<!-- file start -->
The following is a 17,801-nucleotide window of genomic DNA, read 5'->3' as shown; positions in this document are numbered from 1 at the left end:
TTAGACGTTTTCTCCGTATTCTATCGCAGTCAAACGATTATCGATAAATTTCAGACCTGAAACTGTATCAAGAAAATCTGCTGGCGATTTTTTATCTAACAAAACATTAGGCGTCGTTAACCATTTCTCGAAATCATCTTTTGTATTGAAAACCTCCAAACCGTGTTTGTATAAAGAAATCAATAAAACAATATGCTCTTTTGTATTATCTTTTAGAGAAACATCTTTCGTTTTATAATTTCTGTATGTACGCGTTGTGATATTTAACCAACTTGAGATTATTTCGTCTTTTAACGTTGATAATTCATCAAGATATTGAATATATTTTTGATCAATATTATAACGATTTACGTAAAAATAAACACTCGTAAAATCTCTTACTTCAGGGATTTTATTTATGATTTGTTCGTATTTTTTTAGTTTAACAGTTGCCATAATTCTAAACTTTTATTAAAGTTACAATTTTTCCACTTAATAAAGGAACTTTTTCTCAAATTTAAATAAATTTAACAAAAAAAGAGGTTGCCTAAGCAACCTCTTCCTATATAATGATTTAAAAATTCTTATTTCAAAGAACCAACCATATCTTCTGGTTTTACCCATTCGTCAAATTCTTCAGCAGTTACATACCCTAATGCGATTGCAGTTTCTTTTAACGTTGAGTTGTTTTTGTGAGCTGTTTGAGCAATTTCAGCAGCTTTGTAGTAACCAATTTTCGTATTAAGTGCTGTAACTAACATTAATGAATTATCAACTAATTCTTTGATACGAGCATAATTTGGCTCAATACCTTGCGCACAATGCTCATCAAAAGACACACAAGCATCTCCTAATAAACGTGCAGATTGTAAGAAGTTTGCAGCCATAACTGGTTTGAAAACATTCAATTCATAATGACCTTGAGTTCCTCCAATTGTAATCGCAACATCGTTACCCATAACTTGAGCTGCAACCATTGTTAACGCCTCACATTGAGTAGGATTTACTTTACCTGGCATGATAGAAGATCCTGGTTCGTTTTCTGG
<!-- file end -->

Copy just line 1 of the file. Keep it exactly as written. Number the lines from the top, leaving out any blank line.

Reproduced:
The following is a 17,801-nucleotide window of genomic DNA, read 5'->3' as shown; positions in this document are numbered from 1 at the left end: